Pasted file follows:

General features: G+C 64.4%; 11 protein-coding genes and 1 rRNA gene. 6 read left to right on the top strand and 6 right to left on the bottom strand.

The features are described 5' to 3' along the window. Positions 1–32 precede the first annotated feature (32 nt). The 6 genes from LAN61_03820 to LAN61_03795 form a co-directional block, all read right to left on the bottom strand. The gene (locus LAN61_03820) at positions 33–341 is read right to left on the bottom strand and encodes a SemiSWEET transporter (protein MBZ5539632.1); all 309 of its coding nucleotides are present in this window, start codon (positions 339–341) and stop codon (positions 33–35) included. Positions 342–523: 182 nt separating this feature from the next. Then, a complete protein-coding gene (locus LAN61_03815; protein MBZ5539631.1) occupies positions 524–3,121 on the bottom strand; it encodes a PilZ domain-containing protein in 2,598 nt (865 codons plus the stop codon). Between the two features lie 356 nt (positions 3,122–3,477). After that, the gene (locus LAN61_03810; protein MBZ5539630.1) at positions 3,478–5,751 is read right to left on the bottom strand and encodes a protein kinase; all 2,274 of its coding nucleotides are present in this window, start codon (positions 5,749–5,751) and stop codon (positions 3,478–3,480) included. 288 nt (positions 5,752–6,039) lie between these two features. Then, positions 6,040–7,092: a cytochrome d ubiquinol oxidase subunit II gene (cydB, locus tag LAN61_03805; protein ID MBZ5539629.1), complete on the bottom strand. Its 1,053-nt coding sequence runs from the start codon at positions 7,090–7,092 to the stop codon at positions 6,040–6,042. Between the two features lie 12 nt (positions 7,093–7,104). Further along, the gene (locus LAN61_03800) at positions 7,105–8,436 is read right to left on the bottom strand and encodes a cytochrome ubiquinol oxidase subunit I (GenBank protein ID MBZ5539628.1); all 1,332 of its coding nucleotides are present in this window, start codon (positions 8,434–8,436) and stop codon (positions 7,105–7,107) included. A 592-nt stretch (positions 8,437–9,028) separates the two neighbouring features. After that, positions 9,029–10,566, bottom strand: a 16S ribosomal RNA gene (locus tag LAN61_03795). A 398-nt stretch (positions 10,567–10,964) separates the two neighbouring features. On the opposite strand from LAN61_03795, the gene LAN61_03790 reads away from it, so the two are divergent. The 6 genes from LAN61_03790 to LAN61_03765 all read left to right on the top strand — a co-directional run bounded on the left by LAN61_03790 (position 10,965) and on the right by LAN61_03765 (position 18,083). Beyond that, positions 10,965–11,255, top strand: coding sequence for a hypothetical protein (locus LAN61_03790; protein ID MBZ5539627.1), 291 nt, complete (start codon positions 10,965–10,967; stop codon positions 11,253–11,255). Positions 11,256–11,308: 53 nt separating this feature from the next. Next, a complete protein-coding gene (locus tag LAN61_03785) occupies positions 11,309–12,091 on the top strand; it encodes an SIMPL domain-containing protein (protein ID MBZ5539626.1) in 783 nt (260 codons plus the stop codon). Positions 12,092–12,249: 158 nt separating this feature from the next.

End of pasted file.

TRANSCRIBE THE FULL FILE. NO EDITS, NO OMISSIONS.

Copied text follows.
General features: G+C 64.4%; 11 protein-coding genes and 1 rRNA gene. 6 read left to right on the top strand and 6 right to left on the bottom strand.

The features are described 5' to 3' along the window. Positions 1–32 precede the first annotated feature (32 nt). The 6 genes from LAN61_03820 to LAN61_03795 form a co-directional block, all read right to left on the bottom strand. The gene (locus LAN61_03820) at positions 33–341 is read right to left on the bottom strand and encodes a SemiSWEET transporter (protein MBZ5539632.1); all 309 of its coding nucleotides are present in this window, start codon (positions 339–341) and stop codon (positions 33–35) included. Positions 342–523: 182 nt separating this feature from the next. Then, a complete protein-coding gene (locus LAN61_03815; protein MBZ5539631.1) occupies positions 524–3,121 on the bottom strand; it encodes a PilZ domain-containing protein in 2,598 nt (865 codons plus the stop codon). Between the two features lie 356 nt (positions 3,122–3,477). After that, the gene (locus LAN61_03810; protein MBZ5539630.1) at positions 3,478–5,751 is read right to left on the bottom strand and encodes a protein kinase; all 2,274 of its coding nucleotides are present in this window, start codon (positions 5,749–5,751) and stop codon (positions 3,478–3,480) included. 288 nt (positions 5,752–6,039) lie between these two features. Then, positions 6,040–7,092: a cytochrome d ubiquinol oxidase subunit II gene (cydB, locus tag LAN61_03805; protein ID MBZ5539629.1), complete on the bottom strand. Its 1,053-nt coding sequence runs from the start codon at positions 7,090–7,092 to the stop codon at positions 6,040–6,042. Between the two features lie 12 nt (positions 7,093–7,104). Further along, the gene (locus LAN61_03800) at positions 7,105–8,436 is read right to left on the bottom strand and encodes a cytochrome ubiquinol oxidase subunit I (GenBank protein ID MBZ5539628.1); all 1,332 of its coding nucleotides are present in this window, start codon (positions 8,434–8,436) and stop codon (positions 7,105–7,107) included. A 592-nt stretch (positions 8,437–9,028) separates the two neighbouring features. After that, positions 9,029–10,566, bottom strand: a 16S ribosomal RNA gene (locus tag LAN61_03795). A 398-nt stretch (positions 10,567–10,964) separates the two neighbouring features. On the opposite strand from LAN61_03795, the gene LAN61_03790 reads away from it, so the two are divergent. The 6 genes from LAN61_03790 to LAN61_03765 all read left to right on the top strand — a co-directional run bounded on the left by LAN61_03790 (position 10,965) and on the right by LAN61_03765 (position 18,083). Beyond that, positions 10,965–11,255, top strand: coding sequence for a hypothetical protein (locus LAN61_03790; protein ID MBZ5539627.1), 291 nt, complete (start codon positions 10,965–10,967; stop codon positions 11,253–11,255). Positions 11,256–11,308: 53 nt separating this feature from the next. Next, a complete protein-coding gene (locus tag LAN61_03785) occupies positions 11,309–12,091 on the top strand; it encodes an SIMPL domain-containing protein (protein ID MBZ5539626.1) in 783 nt (260 codons plus the stop codon). Positions 12,092–12,249: 158 nt separating this feature from the next.